Multi-featured mouse passes glass test

Multi-featured mouse passes glass test

Logitech’s devices always look the part and the M950 Performance wireless laser mouse is no exception, but it’s the multitude of useful features that provide a deeper level of value.

Some of its features you would expect to find in other high-end mice – such as the ability to zoom and to scroll quickly through long documents, ergonomic and comfortable use, customisable buttons and responsiveness on different surfaces. But Logitech considers the extra details too.

There’s effective placement of the buttons for usability, an invisible beam when you look at the underside, a three-stage battery status indicator and a dedicated button to switch between scrolling modes.

The design is sleek and elongated, with a sculpted, textured rubber thumb inset surrounded by silver metal insets. The forward, back and zoom buttons are intelligently positioned just above where your thumb rests, while the scroll mode switch logically sits below the scroll/tilt wheel.

The M950’s Darkfield tracking aims to emulate what Microsoft has done with its Blue Track technology – allow the device to work on various surfaces.

As Logitech explains it, mice sensors typically have difficulty finding imperfections, or reference points, in smooth or transparent surfaces to detect where the user has moved the mouse. It says the Darkfield illumination technique only allows rays of light to enter the lens from an angle, rather than directly to the centre of the lens, so the resulting image has a dark background with bright objects on it.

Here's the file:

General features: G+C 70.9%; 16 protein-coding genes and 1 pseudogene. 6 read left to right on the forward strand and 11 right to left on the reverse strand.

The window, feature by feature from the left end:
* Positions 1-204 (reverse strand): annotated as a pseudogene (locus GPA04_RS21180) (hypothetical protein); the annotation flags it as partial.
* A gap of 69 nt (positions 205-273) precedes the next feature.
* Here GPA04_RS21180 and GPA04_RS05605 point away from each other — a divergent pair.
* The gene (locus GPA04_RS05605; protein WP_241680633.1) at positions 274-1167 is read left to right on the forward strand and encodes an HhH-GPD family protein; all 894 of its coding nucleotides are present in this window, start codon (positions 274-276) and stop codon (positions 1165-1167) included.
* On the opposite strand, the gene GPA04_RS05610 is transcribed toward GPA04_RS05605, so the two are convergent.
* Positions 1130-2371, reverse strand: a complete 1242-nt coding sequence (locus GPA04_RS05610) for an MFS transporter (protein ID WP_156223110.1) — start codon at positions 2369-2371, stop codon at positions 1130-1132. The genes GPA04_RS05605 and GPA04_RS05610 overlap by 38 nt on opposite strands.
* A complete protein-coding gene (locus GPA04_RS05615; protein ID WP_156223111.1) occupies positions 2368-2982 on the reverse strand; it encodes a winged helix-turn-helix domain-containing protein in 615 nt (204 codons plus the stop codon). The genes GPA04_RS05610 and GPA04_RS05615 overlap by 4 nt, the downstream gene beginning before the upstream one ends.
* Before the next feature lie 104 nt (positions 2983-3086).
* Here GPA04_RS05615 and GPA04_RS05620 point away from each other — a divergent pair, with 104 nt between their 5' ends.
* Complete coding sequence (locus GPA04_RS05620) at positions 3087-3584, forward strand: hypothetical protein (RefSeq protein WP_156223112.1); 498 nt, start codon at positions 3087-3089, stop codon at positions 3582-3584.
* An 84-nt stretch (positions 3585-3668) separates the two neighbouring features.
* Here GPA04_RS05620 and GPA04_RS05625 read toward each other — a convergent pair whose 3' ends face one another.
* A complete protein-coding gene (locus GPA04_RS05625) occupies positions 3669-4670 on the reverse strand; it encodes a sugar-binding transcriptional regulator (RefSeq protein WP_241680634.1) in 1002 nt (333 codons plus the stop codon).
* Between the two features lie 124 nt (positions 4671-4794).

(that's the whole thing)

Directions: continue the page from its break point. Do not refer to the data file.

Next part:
Logitech mice with Darkfield Laser Tracking use two lasers to detect tiny details of the tracking surface, which the sensor then interprets to track the movement of these bright dots, it says.

Having previously used an ageing, wired mouse, the MX950 proved to be impressively responsive.

It worked well on glass and other smooth surfaces, including a glass board supplied by Logitech for the purpose of the review.

Another useful feature is the charging system – it consists of two cables which allow users to re-charge the mouse via micro USB or mains power. A USB extension cable is also supplied and the cables come with a soft, zippable carry case.

Catering for the multitude of USB-powered peripherals often found on desks nowadays, Logitech offers a small “unifying” wireless receiver for connection of up to six compatible devices.

Logitech lists five mice and a keyboard compatible locally with the receiver, however users can download its Unifying software to add other devices. The software is compatible with XP, Vista, Windows 7 and Mac OS X.

The dual scrolling mode and accompanying button to switch between them is also a standout feature. It means you can scroll at standard speed, or freewheel through lengthy documents, pages of photo thumbnails, or webpages.

If you choose to use the proprietary SetPoint software, you can use it to customise the thumb buttons, adjust cursor and scroll speed or opt for pointer trails. Gamers can also use the software for game mode settings. It even goes as far as to detect battery levels, although the LEDs on the device will do this too.

Retailing locally for $199, this isn’t a basic mouse, rather another premium offering from the vendor.

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Tags logitechUnder Review



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